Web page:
Corn futures were neutral-higher early Tuesday as funds position ahead of the WASDE, weighing a myriad of opposing factors. Factors adding pressure are the Fed’s expected rate hike (likely boosting the dollar and hurting prices), larger than expected U.S. production, the WTO’s $1B ruling against the U.S., corn exports which lag 25% behind last year, and the new Argentine government taking office Thursday. Supportive factors include the EPA’s higher RFS mandate, S. American weather, and record Chinese ethanol demand. The Dow closed 117 points lower Monday, while the Shanghai Composite fell 1.9% at their Tuesday afternoon close. The dollar was .06% lower at 98.59 and while gold and crude also moved lower. Crude oil is now near 7-year lows, falling over 50% in the last 18 months. March corn futures were 8.5 cents lower to $3.73 Monday morning, while May lost 8.5 cents to $3.7875.

Soybean futures weakened overnight after falling 23 cents Monday on profit ahead of the Supply/Demand report and on the lower soyoil from the rout in energy. The average trade estimate for world soybean ending stocks came in at 82.64 million tonnes while the U.S. soybean ending stocks estimate was reported at 462 million bushels. Weekly soybean export inspections were above expectations at 1.72 million tonnes, compared to the estimate of 1.45 to 1.70 million tonnes. In two days, the new Argentine government will take office, reported erasing 5% from the soybean export tax. Friday is the deadline for the looming U.S. government shutdown while next Tuesday and Wednesday is the Fed rate decision. January soybeans were 1 cent lower to $8.8125 early Tuesday, while Jan soyoil lost 0.28 to 30.297 cents per pound and January meal gained $1.0 to $279.00.               

The losses in Wheat futures Monday were modest compared to broader losses in commodities. Crude oil breaking below 38 dollars helped feedgrains lower after OPEC decided on Friday to keep its production ceiling at around 30 million barrels a day. Oil has now lost more than 50% in the last 18 months. Movements in the dollar, up 0.3% Monday, continues to be a key focus in order to bolster U.S. exports, with the trade keenly attuned to the Fed’s rate decision next week. Despite gaining 1.6% last week, wheat remains near contract lows, driven largely by the lowest wheat exports since 1972. Russian export prices fell last on larger supplies from the current crop, increased freight rates, and fewer expected risks to next year’s crop. March CBOT wheat futures lost 1.75 cents to $4.8275/bushel Monday, while Mar KC wheat fell 5.75 cents to $4.745, andMarch MWE slid 6 cents to $5.095.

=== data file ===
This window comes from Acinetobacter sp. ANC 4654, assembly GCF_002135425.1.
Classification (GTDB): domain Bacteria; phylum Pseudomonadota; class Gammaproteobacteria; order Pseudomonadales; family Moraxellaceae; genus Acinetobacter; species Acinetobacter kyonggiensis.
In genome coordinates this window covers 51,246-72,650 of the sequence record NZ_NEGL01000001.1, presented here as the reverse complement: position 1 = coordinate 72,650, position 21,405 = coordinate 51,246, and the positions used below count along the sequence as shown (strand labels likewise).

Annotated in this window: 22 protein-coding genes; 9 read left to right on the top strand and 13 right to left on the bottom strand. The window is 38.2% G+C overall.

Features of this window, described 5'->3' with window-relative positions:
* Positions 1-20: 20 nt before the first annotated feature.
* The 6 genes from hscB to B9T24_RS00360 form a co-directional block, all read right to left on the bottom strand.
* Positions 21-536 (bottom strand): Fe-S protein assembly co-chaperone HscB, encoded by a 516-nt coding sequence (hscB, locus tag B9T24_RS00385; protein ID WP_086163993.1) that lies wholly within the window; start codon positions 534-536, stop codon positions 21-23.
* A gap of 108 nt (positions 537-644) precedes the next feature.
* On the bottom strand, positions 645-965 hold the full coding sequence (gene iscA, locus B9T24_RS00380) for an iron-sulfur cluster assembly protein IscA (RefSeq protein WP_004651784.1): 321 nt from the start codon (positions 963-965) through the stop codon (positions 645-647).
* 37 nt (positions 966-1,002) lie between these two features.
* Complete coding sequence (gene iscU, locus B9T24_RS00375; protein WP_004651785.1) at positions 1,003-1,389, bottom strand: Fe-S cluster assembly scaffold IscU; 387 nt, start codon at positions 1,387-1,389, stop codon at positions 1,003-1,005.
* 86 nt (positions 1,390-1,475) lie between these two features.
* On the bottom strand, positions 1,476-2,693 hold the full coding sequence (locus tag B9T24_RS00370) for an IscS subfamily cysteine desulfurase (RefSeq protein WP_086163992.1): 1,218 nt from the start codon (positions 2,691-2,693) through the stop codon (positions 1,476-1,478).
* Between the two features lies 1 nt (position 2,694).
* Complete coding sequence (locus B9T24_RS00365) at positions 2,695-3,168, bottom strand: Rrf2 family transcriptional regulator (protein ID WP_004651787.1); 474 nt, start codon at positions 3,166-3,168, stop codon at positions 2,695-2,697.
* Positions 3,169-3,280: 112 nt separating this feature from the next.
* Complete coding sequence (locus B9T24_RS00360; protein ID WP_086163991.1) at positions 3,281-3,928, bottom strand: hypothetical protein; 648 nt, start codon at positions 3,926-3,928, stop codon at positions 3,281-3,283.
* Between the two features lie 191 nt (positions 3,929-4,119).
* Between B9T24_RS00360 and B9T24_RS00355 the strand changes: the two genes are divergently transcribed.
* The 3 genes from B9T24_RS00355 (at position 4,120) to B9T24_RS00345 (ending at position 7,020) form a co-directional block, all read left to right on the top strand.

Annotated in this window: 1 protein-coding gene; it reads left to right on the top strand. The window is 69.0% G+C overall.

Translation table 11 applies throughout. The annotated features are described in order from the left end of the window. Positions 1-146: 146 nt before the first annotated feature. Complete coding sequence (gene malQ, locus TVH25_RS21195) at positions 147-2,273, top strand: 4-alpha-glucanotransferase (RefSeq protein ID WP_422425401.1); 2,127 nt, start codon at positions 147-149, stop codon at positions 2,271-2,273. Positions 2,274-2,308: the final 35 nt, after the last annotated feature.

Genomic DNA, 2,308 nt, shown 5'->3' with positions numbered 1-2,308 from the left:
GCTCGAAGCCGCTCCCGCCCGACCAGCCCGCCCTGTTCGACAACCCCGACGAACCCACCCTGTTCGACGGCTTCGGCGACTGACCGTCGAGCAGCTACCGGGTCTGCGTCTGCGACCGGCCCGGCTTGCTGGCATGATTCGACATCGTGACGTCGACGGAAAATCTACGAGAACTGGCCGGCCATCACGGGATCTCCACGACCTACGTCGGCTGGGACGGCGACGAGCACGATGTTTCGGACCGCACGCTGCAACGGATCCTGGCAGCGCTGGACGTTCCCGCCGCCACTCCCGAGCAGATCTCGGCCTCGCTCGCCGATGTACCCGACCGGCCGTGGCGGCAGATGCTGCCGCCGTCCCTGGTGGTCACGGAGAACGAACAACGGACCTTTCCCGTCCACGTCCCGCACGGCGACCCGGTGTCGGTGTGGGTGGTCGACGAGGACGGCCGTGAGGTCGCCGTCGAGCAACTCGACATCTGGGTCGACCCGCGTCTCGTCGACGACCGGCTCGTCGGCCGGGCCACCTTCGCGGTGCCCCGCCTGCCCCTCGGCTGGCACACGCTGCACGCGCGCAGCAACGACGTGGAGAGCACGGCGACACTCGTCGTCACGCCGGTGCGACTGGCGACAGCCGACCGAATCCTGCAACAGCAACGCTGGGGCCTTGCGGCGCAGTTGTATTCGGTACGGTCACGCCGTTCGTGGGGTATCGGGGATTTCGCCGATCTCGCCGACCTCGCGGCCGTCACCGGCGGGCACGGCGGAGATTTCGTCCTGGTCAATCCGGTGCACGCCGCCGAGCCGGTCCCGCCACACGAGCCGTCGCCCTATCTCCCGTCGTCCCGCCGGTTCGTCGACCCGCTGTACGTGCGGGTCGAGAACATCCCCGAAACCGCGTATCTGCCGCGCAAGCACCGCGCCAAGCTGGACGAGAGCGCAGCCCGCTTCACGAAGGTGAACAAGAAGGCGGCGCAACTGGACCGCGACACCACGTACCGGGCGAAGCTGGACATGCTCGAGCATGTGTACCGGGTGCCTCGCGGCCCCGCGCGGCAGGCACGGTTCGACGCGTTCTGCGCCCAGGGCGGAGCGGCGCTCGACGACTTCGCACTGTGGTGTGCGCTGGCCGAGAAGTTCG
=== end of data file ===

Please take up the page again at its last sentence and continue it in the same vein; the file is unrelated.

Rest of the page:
Ideas of a possible signal higher after Friday’s new contract lows were dashed Monday as live cattle futures dove another 2%. Boxed beef cutouts were mixed with choice 0.10 higher to 202.70 and select down 0.97 to 190.52. Cattle slaughter for the week was at 110,000 head, compared to 110,000 last week and 112,000 a year ago. Last week’s slaughter was at 560,000 head, 0.6% lower than a year ago. With higher carcass weights, beef output last week was at 473 million pounds, up 2.0% higher than a year ago. Abundant beef supplies are putting pressure on retail beef. February live cattle sank 2.45 cents to 127.15 cents/pound at the close Monday, while April futures lost 1.77 to 128.45. January feeder cattle moved 3.95 cents lower to 156.45 cents/pound and March feeders declined 4.15 cents to 154.07.             

CME lean hog futures broke below 57.40 support level Monday after the Feb contract rallied above that level the previous four session. The move lower suggests the recent rally was short-lived and futures may tumble yet lower. While high turkey prices have strengthened ham demand during the holiday season, larger supplies have outweighed even the record decrease in pork stocks from the October cold storage report. Also influencing trade psychology was the World Trade Organization (WTO) ruling today granting Canada and Mexico more than $1 billion in retaliatory tariffs against the U.S. following a seven-year dispute over country-of-origin-labeling (COOL). Hog slaughter for the week was at 438,000 head, compared to 438,000 last week and 431,000 a year ago. February hog futures moved 1.7 cents lower to 57.52 cents/pound, while the April contract lost 1.92 to 61.65 cents/pound.              

ICE cotton futures were lower Tuesday as investors position ahead of the WASDE report. The trade will look for revisions to cotton exports/domestic use this Wednesday in the WASDE. The Nov WASDE estimated 2015/16 domestic use at 3.7 million bales and exports at 10.2 million bales Last Thursday weekly export sales report showed sales of 287,100 bales of upland cotton and 2,400 bales of Pima cotton sold. The cotton crop progress report for the week ending Nov 29, showed the U.S. total cotton harvest at 80% complete, compared to 70% last week and the 88% five-year average.  Texas cotton harvest, the largest cotton producing state in the U.S., was at 75% complete compared to 60% last week and the 75% five-year average. Mar cotton fell 0.42 cents to 64.15 cents/pound early Tuesday, while May cotton lost 0.41 cents to 64.87.